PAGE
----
- Registered: 2009-04-12
- Posts: 92,350

I do not think so. This is all covered in number theory books that do a little computation.

**In mathematics, you don't understand things. You just get used to them.**

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**zetafunc.****Guest**

I will see if I can find out about it somewhere, then...

Nothing from adriana yet, 16:41. Usually on Mondays she contacts me while she is at school.

**bobbym****Administrator**- From: Bumpkinland
- Registered: 2009-04-12
- Posts: 92,350

The method I showed is very important because it finds a simple continued fraction. This simple continued fraction's convergents are the best rational approximations of the constant. Other cf's do not have that property.

Look here:

http://en.wikipedia.org/wiki/Continued_fraction

*Last edited by bobbym (2013-02-25 05:01:36)*

**In mathematics, you don't understand things. You just get used to them.**

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**zetafunc.****Guest**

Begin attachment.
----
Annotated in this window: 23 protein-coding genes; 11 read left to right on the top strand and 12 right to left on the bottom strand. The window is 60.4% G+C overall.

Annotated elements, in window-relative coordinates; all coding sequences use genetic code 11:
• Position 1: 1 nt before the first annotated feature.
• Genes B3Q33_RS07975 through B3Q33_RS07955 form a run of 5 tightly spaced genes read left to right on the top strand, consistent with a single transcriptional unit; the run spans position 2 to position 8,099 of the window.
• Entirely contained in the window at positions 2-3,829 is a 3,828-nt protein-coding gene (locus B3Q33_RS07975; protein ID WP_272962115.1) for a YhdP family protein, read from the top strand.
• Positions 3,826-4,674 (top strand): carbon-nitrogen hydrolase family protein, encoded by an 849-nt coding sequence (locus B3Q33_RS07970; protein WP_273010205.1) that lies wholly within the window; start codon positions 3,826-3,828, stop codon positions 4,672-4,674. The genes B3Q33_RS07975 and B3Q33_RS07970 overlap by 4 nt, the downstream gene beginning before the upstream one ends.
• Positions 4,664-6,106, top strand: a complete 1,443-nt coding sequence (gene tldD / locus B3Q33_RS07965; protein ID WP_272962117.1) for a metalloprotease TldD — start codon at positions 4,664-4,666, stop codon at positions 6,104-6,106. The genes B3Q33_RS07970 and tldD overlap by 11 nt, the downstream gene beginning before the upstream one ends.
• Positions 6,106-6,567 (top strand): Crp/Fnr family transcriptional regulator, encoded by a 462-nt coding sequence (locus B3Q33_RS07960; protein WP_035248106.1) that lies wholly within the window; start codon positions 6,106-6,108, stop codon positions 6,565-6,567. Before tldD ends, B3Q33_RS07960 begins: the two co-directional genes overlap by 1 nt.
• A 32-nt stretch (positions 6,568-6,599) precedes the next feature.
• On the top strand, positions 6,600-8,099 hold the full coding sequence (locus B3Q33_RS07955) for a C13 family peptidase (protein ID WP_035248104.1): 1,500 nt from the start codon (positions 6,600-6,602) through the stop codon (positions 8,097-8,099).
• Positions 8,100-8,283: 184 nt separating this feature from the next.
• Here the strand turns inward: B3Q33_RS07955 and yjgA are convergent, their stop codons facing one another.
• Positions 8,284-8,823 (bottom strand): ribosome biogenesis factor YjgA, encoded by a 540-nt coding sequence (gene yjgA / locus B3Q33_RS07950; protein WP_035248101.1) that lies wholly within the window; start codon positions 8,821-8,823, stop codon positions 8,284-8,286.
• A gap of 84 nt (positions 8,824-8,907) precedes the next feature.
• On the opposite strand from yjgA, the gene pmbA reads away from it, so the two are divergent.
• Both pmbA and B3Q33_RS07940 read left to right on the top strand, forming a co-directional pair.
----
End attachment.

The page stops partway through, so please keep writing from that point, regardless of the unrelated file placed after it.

I have skimmed that page for days but I've still not been able to find a method for finding a simple continued fraction that differs from yours (I believe they use your method to find the continued fraction for pi). However, I did notice that on the Wiki page for sqrt(3), they said this:

The square root of 3 can be expressed by generalised continued fractions such as [2; -4, -4, -4, ...] which is identical to [1; 1, 2, 1, 2, 1, 2, ...] evaluated at every second term.

The trouble is, I don't understand what they mean by that... this seems to be the important bit because they can get the simple CF from a generalised one. Do you know what they mean by 'evaluated at every second term'?

**bobbym****Administrator**- From: Bumpkinland
- Registered: 2009-04-12
- Posts: 92,350

I think that is a misprint.

Generalized ones a generated using other methods some of them tricky, than the floor method.

**In mathematics, you don't understand things. You just get used to them.**

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**zetafunc.****Guest**

But, are the two continued fractions I mentioned identical?